The Canadian Press - ONLINE EDITION

Kilt ban voted down by Catholic school board trustees in Durham Region

  • Print

OSHAWA, Ont. - Kilts will still be part of the dress code for girls at Catholic high schools in a district east of Toronto — at least for now.

A kilt controversy had been broiling at the Durham Region Catholic School Board as trustees considered taking steps to eliminate that part of the girls' uniforms.

Trustee Chris Leahy put forward a motion to discuss banning the kilts in response to complaints about rising hemlines on some students, but the board voted it down Monday night.

The chairman of the board of trustees says there is already a policy of appropriate dress in the schools and it is reviewable every three years.

Jim McCafferty says a trustee who wants to open the kilts issue for review could follow that process, which involves consultations with school councils, parents and students.

About 4,500 female students would be affected if the school district eliminated kilts in favour of pants.

But McCafferty said the students — teens in Grades 9 to 12 — know what the dress code is and the rules are made clear in their student handbooks.

"We realize that the girls do wear their kilts a little high, but they know what the proper length is and the principals and vice-principals in the high school police it," he said Tuesday.

"If they wear the kilt too high and the principal notices it, then the principal will point that out to the student and if it continues then the student will be sent home with a note to the parent and it goes from there."

"The parents and the students know what the proper length of the kilt is supposed to be, so if they hike it up then they suffer the consequences," he added.

Leahy said Tuesday he fully supports the board's decision.

"There is a possibility that we can look at adjusting this policy in the future at some time," added Leahy, who chairs the board's policy committee.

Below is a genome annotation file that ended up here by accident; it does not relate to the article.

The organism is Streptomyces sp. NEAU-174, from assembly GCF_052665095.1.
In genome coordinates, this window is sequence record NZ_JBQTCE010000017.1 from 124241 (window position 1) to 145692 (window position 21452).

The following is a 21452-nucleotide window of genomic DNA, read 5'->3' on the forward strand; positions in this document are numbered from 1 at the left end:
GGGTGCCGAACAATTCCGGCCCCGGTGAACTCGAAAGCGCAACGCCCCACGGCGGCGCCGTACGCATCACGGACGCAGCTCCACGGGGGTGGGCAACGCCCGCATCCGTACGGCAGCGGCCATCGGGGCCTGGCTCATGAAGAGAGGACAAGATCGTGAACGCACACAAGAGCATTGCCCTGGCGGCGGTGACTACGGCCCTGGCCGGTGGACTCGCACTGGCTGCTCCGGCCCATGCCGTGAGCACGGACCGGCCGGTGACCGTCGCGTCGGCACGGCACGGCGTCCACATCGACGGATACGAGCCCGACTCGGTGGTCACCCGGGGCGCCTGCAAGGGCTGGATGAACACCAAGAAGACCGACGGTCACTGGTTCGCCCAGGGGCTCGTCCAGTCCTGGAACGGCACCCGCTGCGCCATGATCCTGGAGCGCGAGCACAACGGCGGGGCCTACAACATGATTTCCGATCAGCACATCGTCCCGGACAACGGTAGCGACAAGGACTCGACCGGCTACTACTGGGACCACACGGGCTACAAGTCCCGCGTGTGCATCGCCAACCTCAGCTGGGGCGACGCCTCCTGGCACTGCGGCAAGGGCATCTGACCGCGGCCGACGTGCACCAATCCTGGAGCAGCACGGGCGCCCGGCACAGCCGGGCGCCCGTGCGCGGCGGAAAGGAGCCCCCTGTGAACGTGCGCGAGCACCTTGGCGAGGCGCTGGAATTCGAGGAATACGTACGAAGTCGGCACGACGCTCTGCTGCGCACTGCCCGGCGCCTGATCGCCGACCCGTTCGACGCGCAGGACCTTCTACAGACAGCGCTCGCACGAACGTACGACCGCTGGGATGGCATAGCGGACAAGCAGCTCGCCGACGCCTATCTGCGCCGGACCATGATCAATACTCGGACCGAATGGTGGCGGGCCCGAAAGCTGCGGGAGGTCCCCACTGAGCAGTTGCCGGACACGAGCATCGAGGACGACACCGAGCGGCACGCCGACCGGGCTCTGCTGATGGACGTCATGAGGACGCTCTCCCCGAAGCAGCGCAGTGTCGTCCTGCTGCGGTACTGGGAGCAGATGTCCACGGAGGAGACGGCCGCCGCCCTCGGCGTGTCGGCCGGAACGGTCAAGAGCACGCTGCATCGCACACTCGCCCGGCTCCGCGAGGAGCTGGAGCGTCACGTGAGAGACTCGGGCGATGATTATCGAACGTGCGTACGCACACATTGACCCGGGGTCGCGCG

Leahy had said the kilts were getting shorter and shorter, as girls were rolling them down from the waist. School administrators were spending too much time enforcing the length of kilts when they could be focusing on education, he said.

McCafferty said any policy review process would take months, or even longer.

Other Catholic boards, including those in Toronto, Halton, Peterborough and Clarington, have taken measures to give schools the power to ban kilts.

Fact Check

Fact Check

Have you found an error, or know of something we’ve missed in one of our stories?
Please use the form below and let us know.

* Required
  • Please post the headline of the story or the title of the video with the error.

  • Please post exactly what was wrong with the story.

  • Please indicate your source for the correct information.

  • Yes

    No

  • This will only be used to contact you if we have a question about your submission, it will not be used to identify you or be published.

  • Cancel

Having problems with the form?

Contact Us Directly
  • Print

You can comment on most stories on winnipegfreepress.com. You can also agree or disagree with other comments. All you need to do is be a Winnipeg Free Press print or e-edition subscriber to join the conversation and give your feedback.

You can comment on most stories on winnipegfreepress.com. You can also agree or disagree with other comments. All you need to do is be a Winnipeg Free Press print or e-edition subscriber to join the conversation and give your feedback.

Have Your Say

New to commenting? Check out our Frequently Asked Questions.

Have Your Say

Comments are open to Winnipeg Free Press print or e-edition subscribers only. why?

Have Your Say

Comments are open to Winnipeg Free Press Subscribers only. why?

The Winnipeg Free Press does not necessarily endorse any of the views posted. By submitting your comment, you agree to our Terms and Conditions. These terms were revised effective April 16, 2010.

letters

Make text: Larger | Smaller

LATEST VIDEO

Lindor Reynolds speaks candidly about life with terminal cancer

View more like this

Photo Store Gallery

  • A Yellow-bellied Sapsucker hangs out on a birch tree in St. Vital. The Yellow-bellied Sapsucker is considered a keystone species. Other species take advantage of the holes that the birds make in trees. A group of sapsuckers are collectively known as a
  • JOE.BRYKSA@FREEPRESS.MB.CA Local-(Standup photo)- Humming Around- A female ruby -throated hummingbird fly's through the bee bomb  flowers Friday at the Assiniboine Park English Garden- Nectar from flowers are their main source of food. Hummingbirds wings can beat as fast as 75x times second. Better get a glimpse of them soon the birds fly far south for the winter - from Mexico to South America- JOE BRYKSA/WINNIPEG FREE PRESS- Sept 10, 2009

View More Gallery Photos

Poll

Who will you vote for in Wednesday's mayoral race?

View Results

View Related Story

Ads by Google